There is more than one version of the history of Pickleball. Being the World Pickleball Federation we will tell you the true history of the name and the game, not just a story that sounds good to market it for profit.
The common history told below
The mini-tennis game called Pickle-ball was created during the summer of 1965 on Bainbridge Island - a short ferry ride from Seattle, WA. The original purpose of the game was to provide a sport for the entire family, according to co-inventors U.S. Congressman Joel Pritchard, William Bell, and Barney McCallum. How did Pickle-ball get it's name?
Pickles was the family dog that would chase after the errant balls and then hide in the bushes, thus Pickle's ball which was later shortened to the namesake of Pickle-ball. Initially, families played Pickle-ball in their backyards on a hard surface, on driveways, and on residential dead-end streets. Since the mid-1970's, Pickle-ball has grown and expanded from a family activity game to a paddle court sport with formalized rules.
Search the web and you'll find article after article, news story after news story all repeating the same. Even the USAPA boost the same story. I guess it's true that when a lie is repeated long enough it becomes the truth. Politicians have known this for decades. I myself have nothing to loose or gain from the hoax above or truth below. Now The Facts From Joel And Joan Pritchard The San Francisco Chronicle is the latest media outlet to repeat the tall tales about the origins of pickleball, the sport that put Bainbridge Island on the map.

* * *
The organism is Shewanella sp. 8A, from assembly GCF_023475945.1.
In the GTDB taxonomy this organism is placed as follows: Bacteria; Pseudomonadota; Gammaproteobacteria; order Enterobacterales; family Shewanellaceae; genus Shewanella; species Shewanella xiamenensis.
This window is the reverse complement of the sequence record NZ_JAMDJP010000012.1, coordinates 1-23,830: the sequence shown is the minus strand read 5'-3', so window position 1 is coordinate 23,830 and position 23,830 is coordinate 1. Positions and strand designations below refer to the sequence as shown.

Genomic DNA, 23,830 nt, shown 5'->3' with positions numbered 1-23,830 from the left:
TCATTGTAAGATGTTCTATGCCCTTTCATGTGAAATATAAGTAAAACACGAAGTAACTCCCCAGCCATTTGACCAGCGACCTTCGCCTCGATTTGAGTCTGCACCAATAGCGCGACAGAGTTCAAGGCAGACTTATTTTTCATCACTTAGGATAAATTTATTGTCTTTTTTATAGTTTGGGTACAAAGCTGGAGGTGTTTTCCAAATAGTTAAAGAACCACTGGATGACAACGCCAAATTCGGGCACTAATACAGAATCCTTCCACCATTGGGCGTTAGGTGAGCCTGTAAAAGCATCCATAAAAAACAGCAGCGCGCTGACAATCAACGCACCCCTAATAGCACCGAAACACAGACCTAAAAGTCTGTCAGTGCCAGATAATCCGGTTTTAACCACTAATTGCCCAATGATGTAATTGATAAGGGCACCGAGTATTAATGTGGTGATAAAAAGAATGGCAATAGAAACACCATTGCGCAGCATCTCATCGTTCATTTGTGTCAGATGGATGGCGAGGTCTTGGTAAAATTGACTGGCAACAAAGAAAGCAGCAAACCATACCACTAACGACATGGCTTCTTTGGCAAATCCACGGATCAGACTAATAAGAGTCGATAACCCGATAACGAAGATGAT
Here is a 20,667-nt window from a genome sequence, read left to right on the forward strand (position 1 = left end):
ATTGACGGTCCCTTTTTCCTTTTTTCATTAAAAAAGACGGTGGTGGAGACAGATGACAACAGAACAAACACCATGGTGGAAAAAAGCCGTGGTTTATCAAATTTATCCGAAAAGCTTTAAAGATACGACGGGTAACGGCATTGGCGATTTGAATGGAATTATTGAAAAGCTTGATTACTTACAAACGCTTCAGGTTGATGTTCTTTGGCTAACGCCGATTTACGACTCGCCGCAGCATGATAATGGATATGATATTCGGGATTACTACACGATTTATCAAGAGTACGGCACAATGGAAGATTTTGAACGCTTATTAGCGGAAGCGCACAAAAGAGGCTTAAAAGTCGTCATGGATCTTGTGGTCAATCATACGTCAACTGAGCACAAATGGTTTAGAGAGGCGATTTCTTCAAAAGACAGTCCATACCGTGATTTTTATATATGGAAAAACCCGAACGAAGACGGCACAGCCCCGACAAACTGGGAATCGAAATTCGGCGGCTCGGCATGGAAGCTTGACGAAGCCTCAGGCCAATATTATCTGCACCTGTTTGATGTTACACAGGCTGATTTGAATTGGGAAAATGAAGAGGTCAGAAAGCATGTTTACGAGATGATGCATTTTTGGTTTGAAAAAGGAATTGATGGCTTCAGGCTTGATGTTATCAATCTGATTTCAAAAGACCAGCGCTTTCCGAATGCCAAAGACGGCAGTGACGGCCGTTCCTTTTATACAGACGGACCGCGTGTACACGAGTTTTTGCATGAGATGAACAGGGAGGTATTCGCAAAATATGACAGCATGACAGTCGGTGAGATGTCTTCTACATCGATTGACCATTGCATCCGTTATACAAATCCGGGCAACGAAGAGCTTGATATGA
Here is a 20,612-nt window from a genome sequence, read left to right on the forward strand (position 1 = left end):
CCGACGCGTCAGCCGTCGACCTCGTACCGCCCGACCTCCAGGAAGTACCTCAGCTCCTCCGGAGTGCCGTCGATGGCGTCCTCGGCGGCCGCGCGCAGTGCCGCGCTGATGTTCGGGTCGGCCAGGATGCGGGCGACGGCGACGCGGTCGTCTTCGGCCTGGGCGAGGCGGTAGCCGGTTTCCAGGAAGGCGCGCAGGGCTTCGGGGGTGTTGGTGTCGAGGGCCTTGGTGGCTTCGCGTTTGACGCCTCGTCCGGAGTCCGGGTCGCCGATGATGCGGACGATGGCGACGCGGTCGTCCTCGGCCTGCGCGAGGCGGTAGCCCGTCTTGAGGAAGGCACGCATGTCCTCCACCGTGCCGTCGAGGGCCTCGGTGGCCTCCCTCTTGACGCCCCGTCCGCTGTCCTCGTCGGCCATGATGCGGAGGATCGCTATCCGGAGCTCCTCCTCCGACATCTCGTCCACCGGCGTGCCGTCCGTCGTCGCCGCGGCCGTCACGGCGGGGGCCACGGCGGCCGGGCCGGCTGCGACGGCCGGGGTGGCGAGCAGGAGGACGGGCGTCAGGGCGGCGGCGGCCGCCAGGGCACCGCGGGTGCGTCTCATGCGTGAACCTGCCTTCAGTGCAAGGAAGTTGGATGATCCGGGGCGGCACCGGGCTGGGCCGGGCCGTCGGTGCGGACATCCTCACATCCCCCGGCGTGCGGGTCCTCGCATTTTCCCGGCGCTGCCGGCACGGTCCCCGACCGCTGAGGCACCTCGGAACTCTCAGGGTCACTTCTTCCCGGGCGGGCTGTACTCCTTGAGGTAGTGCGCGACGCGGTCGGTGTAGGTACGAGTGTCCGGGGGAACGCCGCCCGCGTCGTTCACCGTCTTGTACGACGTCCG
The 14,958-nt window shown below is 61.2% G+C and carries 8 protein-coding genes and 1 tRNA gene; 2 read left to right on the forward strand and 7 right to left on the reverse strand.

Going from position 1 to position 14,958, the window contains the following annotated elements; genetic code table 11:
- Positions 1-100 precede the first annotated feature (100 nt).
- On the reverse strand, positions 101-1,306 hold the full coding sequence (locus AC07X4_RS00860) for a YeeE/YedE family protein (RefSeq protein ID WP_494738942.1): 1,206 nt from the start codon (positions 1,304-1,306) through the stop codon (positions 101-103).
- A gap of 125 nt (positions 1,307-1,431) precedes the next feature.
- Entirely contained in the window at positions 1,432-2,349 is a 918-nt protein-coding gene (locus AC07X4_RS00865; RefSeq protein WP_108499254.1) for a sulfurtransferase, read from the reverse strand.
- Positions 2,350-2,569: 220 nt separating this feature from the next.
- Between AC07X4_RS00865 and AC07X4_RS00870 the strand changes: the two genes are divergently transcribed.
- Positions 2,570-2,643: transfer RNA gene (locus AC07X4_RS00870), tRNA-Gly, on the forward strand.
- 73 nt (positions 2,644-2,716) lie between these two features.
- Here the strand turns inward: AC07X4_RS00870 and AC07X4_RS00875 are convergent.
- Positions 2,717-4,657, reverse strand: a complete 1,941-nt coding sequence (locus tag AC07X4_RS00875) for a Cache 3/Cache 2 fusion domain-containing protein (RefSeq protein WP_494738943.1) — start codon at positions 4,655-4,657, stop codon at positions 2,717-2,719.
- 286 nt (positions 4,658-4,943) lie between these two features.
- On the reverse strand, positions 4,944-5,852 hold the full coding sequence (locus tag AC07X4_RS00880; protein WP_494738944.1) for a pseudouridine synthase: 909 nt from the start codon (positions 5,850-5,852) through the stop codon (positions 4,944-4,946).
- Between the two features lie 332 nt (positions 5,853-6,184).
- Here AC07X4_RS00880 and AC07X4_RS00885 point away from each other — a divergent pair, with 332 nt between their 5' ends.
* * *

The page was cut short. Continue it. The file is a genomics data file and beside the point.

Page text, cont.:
If you’re a true Bainbridge Islander then you already know the story. For those of you who don’t (Californians, I’m talking to you. You too, Bellevuians, cowering in the back row), pickleball was invented on Bainbridge by Congressman Joel Pritchard and a few of his buddies during the summer of 1963 (according to Joel Pritchard and co-founder Bill Bell), or 1966 (according to Joel Pritchard’s wife, Joan) or 1965 (according to everyone else). That first pickleball court remains shrouded in moss and vines here on Bainbridge. It’s a magic place. When the vines are parted, a chorus of angels can be heard and the court glows with an otherworldly iridescence.
The Chronicle, in a recent article about pickleball, got many facts lined up straight.
The sport was NOT named after the family dog.
I’m sure this blog post will lead California authorities to turn over the Chronicle’s fact checkers for a good old-fashioned tar and feathering at Winslow Green. Fudging the facts on one of Bainbridge Island’s proudest moments is deserving of nothing less. A couple years ago, I wrote a story for the Review all about the “Official Sport of Bainbridge Island.”*
I delved deep into the history, tracking down eyewitnesses to pickleball’s founding moments.
“Ok, there’s the ‘official’ history and then there’s the real story,” Pritchard’s daughter Peggy Pritchard-Olson told me in late 2005. “It was not named after the dog because we didn’t get the dog until years after the game started. The dog was named after the game. Not the other way around.”